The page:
Prediction of the impacts of potential earthquakes is enhanced by detailed and accurate data on fault structures. From 2013–2014, the USGS and Utah State partners acquired 3,682 km2 of 8 points/m (Quality Level 1) lidar for areas along the Wasatch Front in Utah. The data span the urbanized areas of Salt Lake and Utah Counties, and the entire length of the Wasatch Fault from Sanpete County north into Oneida County in southeastern Idaho.
Hazards - Earthquakes
Earthquake Early Warning (EEW) systems use earthquake science and monitoring technology to alert people when shaking waves generated by an earthquake are expected to arrive at their location. The seconds to minutes of advance warning can allow people to take actions to protect life and property. Research shows, however, the alerts generated by EEW can be improved by incorporating data from the Global Navigation Satellite System (GNSS).
The hazard posed by earthquakes is strongly related to the geologic slip rate of active faults. To determine slip rates, geologists use high-resolution digital elevation maps (DEMs) to reconstruct landforms offset by meters to hundreds of meters by active faults. Scientists at the Earthquake Science Center in Pasadena, California, are working to improve methods for obtaining low-cost but high-resolution DEMs using structure from motion (SfM) photogrammetry. SfM software utilizes a set of overlapping photographs to determine the relative camera position and orientation of each photo viewp
In 2001, a nearly 5-month-long sequence of shallow, mostly small magnitude earthquakes occurred beneath Spokane, Washington (population 200,000). During most of the sequence, the locations of the earthquakes were not well determined because seismic instrumentation was sparse. The earthquake hypocenters were likely very shallow, because residents near the city center both heard and felt many of the earthquakes.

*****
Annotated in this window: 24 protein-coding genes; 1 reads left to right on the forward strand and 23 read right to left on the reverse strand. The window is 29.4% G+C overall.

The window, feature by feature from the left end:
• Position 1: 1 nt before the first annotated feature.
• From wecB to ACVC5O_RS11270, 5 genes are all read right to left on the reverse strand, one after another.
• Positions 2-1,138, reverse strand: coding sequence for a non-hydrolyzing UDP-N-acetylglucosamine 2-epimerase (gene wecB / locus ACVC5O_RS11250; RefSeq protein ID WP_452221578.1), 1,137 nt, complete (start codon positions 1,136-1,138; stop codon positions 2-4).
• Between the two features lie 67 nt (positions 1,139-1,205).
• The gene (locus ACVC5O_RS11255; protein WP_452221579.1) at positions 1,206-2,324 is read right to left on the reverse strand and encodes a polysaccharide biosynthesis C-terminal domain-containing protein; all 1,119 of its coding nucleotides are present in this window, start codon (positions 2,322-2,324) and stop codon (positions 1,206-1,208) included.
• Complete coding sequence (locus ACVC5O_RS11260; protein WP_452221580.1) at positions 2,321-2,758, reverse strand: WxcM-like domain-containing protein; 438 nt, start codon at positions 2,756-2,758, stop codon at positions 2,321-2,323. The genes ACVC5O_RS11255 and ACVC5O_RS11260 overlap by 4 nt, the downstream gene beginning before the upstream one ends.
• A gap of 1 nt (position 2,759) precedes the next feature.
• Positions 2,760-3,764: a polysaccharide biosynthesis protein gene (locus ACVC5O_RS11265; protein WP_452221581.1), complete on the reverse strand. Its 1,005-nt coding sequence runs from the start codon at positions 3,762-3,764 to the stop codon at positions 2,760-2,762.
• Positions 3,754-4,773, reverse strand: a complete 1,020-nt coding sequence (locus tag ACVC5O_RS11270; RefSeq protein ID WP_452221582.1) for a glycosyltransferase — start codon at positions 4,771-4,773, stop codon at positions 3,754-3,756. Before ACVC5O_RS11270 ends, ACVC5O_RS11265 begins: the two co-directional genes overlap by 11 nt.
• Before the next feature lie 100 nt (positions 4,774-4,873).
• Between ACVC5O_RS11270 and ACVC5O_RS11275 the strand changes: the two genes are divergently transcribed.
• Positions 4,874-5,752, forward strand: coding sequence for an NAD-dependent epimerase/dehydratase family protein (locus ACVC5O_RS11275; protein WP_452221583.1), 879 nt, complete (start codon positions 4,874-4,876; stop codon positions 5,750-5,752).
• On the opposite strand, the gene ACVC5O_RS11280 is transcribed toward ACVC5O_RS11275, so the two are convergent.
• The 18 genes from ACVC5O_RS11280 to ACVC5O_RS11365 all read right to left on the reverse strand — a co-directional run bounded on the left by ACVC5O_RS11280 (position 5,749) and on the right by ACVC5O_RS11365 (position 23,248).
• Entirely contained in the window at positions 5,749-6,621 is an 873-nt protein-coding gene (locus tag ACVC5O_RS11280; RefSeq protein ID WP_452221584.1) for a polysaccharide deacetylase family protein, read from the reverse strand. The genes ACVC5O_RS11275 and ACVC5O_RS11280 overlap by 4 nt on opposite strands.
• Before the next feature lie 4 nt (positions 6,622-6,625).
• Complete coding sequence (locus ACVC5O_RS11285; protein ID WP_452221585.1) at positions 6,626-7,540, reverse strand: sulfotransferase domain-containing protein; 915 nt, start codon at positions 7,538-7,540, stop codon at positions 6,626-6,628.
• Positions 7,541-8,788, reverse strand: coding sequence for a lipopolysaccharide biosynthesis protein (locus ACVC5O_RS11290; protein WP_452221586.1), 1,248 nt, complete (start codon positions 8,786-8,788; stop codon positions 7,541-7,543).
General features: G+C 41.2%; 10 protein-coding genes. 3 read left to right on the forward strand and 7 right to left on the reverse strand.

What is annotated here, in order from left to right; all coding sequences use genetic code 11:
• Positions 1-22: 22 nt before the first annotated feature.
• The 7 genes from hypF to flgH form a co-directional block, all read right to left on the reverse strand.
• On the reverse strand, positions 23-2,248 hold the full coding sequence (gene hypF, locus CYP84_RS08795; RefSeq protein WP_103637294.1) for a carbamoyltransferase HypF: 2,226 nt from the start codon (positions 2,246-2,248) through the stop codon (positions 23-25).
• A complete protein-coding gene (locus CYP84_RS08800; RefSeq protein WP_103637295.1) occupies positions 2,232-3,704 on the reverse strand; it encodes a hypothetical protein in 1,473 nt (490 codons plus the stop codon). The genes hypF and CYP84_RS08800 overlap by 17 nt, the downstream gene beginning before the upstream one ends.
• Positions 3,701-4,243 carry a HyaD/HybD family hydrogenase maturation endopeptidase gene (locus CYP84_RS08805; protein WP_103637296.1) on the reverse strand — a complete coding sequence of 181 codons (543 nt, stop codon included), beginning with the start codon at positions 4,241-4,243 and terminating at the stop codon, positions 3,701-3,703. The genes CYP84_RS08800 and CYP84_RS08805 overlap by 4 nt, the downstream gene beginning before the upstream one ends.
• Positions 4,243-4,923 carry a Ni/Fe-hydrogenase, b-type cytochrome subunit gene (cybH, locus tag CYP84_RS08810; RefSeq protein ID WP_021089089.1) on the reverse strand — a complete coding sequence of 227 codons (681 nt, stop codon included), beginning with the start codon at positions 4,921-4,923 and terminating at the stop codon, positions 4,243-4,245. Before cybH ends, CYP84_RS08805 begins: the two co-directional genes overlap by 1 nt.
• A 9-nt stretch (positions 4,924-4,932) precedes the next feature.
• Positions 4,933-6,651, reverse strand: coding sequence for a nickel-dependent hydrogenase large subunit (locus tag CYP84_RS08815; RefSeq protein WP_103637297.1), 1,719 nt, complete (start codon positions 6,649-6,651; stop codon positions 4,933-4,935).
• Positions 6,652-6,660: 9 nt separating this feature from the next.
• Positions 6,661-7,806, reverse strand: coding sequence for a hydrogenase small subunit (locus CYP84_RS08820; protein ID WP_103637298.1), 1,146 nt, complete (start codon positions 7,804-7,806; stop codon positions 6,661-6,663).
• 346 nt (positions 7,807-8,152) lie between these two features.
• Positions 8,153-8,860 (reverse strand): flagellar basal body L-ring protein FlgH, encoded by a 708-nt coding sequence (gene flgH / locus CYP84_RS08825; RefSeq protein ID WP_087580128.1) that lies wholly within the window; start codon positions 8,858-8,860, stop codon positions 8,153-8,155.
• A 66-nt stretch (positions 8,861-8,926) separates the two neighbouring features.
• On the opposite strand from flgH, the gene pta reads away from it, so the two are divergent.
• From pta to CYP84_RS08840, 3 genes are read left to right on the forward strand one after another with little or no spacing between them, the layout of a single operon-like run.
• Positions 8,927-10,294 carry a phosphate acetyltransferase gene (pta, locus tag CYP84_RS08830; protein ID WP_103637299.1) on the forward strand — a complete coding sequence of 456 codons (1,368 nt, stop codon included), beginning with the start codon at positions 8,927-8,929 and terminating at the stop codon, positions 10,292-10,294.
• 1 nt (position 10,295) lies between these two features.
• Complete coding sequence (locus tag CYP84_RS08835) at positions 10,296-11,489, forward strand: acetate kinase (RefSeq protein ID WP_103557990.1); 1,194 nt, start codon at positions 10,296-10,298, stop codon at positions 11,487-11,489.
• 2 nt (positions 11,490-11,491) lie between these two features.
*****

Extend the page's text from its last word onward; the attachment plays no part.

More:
The Balochistan, Pakistan, earthquake (magnitude 7.7) ruptured an approximately 200-km-long stretch of the Hoshab Fault in southern Pakistan on September 24, 2013. To help understand the impact of such a large event, scientists at the the USGS Geologic Hazard Science Center (Golden, Colorado) mapped the resulting ground surface rupture using high-resolution (0.5 m) pre- and post-event satellite imagery accessed via Digital Globe’s Enhanced View WebHosting platform.
The New Madrid seismic zone (NMSZ) in southeastern Missouri and northeastern Arkansas has been responsible for producing some of the largest intraplate earthquakes on record. The USGS Earthquake Hazards Program provided funding for a collaborative effort to acquire several thousand square kilometers of airborne lidar data and derivative bare-earth ground models to support earthquake hazard studies in the NMSZ.
Hazards - Other
The Alaska Volcano Observatory utilizes satellite remote sensing to help monitor the 52 historically active volcanoes that comprise the 2,500-km-long Aleutian Arc. The primary volcanic hazard is to aviation along the busy North Pacific air routes. Remote sensing provides information that is used to detect, characterize, and monitor volcanic activity, particularly ash plumes, which can damage and clog jet engines.
After a major disaster, a satellite image or a collection of aerial photography is frequently the fastest, most effective way to determine the scope and severity of the event.
In 1999, an international consortium of space agencies formed the International Charter ‘Space and Major Disasters’ as a mechanism to provide satellite data to evaluate disaster impacts in support of disaster relief worldwide. Since the Charter’s formation in 1999, its membership has grown to 15 space organizations managing more than 20 Earth-observing satellites. The data from these satellites have helped emergency managers worldwide to deal with a variety of natural and man-made disasters.
The USGS is investigating how lidar can be used to assess wildfire risk in the wildland urban interface. Lidar data, building composition, and landscape characteristics were used to quantify the prefire conditions that increase or decrease the likelihood of structure ignition and consumption in a destructive wildfire event. The Black Forest Fire of 2013 near Colorado Springs, Colorado, will be used to illustrate how prefire aerial lidar data can characterize vegetation and fuels within the home ignition zone and determine structure locations under a closed forest canopy.